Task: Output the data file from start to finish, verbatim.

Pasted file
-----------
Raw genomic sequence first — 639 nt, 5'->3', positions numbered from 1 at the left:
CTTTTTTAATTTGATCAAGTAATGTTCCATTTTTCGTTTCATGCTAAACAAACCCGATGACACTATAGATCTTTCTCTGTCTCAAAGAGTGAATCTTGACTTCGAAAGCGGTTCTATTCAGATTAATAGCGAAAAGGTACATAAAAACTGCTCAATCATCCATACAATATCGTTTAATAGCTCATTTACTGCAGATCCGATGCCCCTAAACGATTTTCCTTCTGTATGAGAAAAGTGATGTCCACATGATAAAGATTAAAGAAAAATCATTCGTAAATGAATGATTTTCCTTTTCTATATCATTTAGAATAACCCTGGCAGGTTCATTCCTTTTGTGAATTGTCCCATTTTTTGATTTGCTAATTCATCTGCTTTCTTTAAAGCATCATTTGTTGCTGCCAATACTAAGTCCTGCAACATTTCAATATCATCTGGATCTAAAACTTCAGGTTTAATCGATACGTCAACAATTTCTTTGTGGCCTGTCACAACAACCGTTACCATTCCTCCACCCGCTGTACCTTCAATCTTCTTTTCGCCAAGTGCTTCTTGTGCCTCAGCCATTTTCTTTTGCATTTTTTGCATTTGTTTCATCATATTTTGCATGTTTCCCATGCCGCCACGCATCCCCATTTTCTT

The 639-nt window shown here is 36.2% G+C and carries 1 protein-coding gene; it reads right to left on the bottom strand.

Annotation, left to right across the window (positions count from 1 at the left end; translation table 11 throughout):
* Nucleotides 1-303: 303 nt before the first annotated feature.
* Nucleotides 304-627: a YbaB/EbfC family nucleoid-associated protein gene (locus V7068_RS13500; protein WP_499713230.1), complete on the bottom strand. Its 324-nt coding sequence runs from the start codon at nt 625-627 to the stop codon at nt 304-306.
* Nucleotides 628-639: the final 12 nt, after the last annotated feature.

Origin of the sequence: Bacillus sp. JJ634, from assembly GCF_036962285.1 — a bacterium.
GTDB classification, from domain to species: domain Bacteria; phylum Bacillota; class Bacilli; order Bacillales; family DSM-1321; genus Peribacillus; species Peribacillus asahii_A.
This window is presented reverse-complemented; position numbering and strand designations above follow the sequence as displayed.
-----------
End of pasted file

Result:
Raw genomic sequence first — 639 nt, 5'->3', positions numbered from 1 at the left:
CTTTTTTAATTTGATCAAGTAATGTTCCATTTTTCGTTTCATGCTAAACAAACCCGATGACACTATAGATCTTTCTCTGTCTCAAAGAGTGAATCTTGACTTCGAAAGCGGTTCTATTCAGATTAATAGCGAAAAGGTACATAAAAACTGCTCAATCATCCATACAATATCGTTTAATAGCTCATTTACTGCAGATCCGATGCCCCTAAACGATTTTCCTTCTGTATGAGAAAAGTGATGTCCACATGATAAAGATTAAAGAAAAATCATTCGTAAATGAATGATTTTCCTTTTCTATATCATTTAGAATAACCCTGGCAGGTTCATTCCTTTTGTGAATTGTCCCATTTTTTGATTTGCTAATTCATCTGCTTTCTTTAAAGCATCATTTGTTGCTGCCAATACTAAGTCCTGCAACATTTCAATATCATCTGGATCTAAAACTTCAGGTTTAATCGATACGTCAACAATTTCTTTGTGGCCTGTCACAACAACCGTTACCATTCCTCCACCCGCTGTACCTTCAATCTTCTTTTCGCCAAGTGCTTCTTGTGCCTCAGCCATTTTCTTTTGCATTTTTTGCATTTGTTTCATCATATTTTGCATGTTTCCCATGCCGCCACGCATCCCCATTTTCTT

The 639-nt window shown here is 36.2% G+C and carries 1 protein-coding gene; it reads right to left on the bottom strand.

Annotation, left to right across the window (positions count from 1 at the left end; translation table 11 throughout):
* Nucleotides 1-303: 303 nt before the first annotated feature.
* Nucleotides 304-627: a YbaB/EbfC family nucleoid-associated protein gene (locus V7068_RS13500; protein WP_499713230.1), complete on the bottom strand. Its 324-nt coding sequence runs from the start codon at nt 625-627 to the stop codon at nt 304-306.
* Nucleotides 628-639: the final 12 nt, after the last annotated feature.

Origin of the sequence: Bacillus sp. JJ634, from assembly GCF_036962285.1 — a bacterium.
GTDB classification, from domain to species: domain Bacteria; phylum Bacillota; class Bacilli; order Bacillales; family DSM-1321; genus Peribacillus; species Peribacillus asahii_A.
This window is presented reverse-complemented; position numbering and strand designations above follow the sequence as displayed.